Our Mission

Postcolonial Networks brings together scholars, activists, and leaders with the urgency of a movement to foster decolonized relationships, innovative scholarship, and social transformation.

Postcolonial Networks Board

Jason Craige Harris

About Jason Craige Harris

Jason Craige Harris is a third-year master's candidate in Black Religion in the African Diaspora and a Marquand merit scholar at Yale Divinity School, where he was recently awarded the Mary Cady Tew Prize for exceptional ability in history and ethics. He earned a bachelor’s in religion and African-American studies from Wesleyan University and received the Giffin Prize for excellence in the Study of Religion, Spurrier Award for ethics, and an official citation for academic excellence issued by the 2009 Connecticut General Assembly. As a fellow at Wesleyan’s Center for the Humanities and a recipient of the Mellon Mays Undergraduate Fellowship, Harris wrote a senior honors thesis analyzing theological anthropologies along political and racial fault lines in U.S. Evangelical history. His research and writing are principally concerned with black life, Christianity, (post)colonialism, violence, feminisms, critical social theory, and ultimately planetary flourishing. Concerns arising from the academic study of Africana religion, philosophy, and ethics particularly inform his inquiries. Through an interdisciplinary framework, he probes the systems of values that undergird dominant epistemological, rhetorical, cultural, and religious forms to determine to what extent, if at all, they conduce to robust conceptions of justice. With an eye toward contemporary social problems, he considers the religious strategies and visions that historically marginalized peoples have created to respond to conditions of living and being delimited by restrictive understandings of race, gender, religion, and nation. He is a general editor at the Journal of Postcolonial Networks, where, among other things, he helps to facilitate conversations on race and postcolonial/liberation theologies. As a Christian minister and budding public intellectual, Harris seeks and invites others into more holistic and attuned, less violent and constrained, ways of narrating the self and the divine. Areas of Interest and Research:

 African American Religious Studies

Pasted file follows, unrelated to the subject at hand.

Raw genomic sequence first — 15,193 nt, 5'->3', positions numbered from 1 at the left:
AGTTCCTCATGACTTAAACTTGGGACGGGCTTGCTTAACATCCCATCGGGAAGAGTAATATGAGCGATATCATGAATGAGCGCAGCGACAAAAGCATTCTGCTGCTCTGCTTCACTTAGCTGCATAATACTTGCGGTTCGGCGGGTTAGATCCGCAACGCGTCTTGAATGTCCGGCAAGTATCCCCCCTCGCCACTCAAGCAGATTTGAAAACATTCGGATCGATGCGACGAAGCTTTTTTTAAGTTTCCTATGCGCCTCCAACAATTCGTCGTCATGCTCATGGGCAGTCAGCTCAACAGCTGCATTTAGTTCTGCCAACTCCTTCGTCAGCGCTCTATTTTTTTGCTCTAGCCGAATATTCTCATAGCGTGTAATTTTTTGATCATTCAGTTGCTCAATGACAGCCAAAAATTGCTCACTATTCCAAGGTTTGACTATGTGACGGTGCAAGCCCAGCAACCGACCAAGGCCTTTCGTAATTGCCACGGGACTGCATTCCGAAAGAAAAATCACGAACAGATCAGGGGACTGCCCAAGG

Africana Philosophy African American Moral, Social, and Political Thought African American Intellectual History Liberation and Postcolonial (Christian) Thought
 Philosophies of Liberation Contemporary Religious Thought Race, Gender, and American Christianities
 Evangelicalisms and Pentecostalisms Histories of Race Discourse in the Americas (Christian) Social Ethics
 Critical Social Theory/Social Philosophy Theories of Race, Gender, and Power Method and Theory in the Study of Religion He is deeply committed to a praxis in which dualities of mind/heart, mind/body, and emotions/thought are consistently challenged and replaced with integrated models of selfhood that cherish self-multiplicity - the point at which the postcolonial becomes self-consciously embodied. He also enjoy taking walks in the coolness of the day, singing, laughing, and writing poetically and theoretically on his lived experience, whatever helps to bring more beauty and justice into the world.

Third Monday: Pamphletarian Theology with Cláudio Carvalhaes

December 2nd, 2013|

"Revolutions disseminate through the distribution of pamphlets, hoping to catch people’s attentions to something that only a group, together, can make happen. It is a performative way of doing theology ..."

Book Release: Caste, Gender, and Christianity in Colonial India

November 22nd, 2013|

Our congratulations to James Elisha Taneti, author of the forthcoming Caste, Gender, and Christianity in Colonial India: Telugu Women in Mission, which will be the third volume in the Postcolonialism and Religions series, a partnership between Postcolonial Networks and Palgrave MacMillan.

Second Monday: Pamphletarian Theology with Cláudio Carvalhaes

November 18th, 2013|

"Like Prophet Gentileza, as a Christian social-eeconomic-cultural-religious actor, I have responsibilities with our ways of living. So my eye, ear, mouth, hands and body will try to be with, or near to the poor."

First Monday: Pamphletarian Theology with Cláudio Carvalhaes

November 11th, 2013|

"Like Prophet Gentileza, as a Christian social-eeconomic-cultural-religious actor, I have responsibilities with our ways of living. So my eye, ear, mouth, hands and body will try to be with, or near to the poor."

Mind-Work Body-Work; or, does a black man wearing glasses seem less threatening than a black man who is not wearing glasses?

November 5th, 2013|

"What would it look like for us to lift up body-work or integrate mind-work and body-work into a single expression?"

A Critical Reflection on Seminary Education

November 5th, 2013|

"We must learn what the earth meant to those native to this land, the people that have been studying it for thousands of years. In a western constructed reality Traditional Ecological Knowledge (TEK) comes off as myth and folklore, but what is the difference between western science and TEK?"

Joseph F. Duggan on performing church from a decolonial vantage

October 6th, 2013|

Joe emphasizes that decolonial/postcolonial work means that we make different choices about the way we congregate and perform church.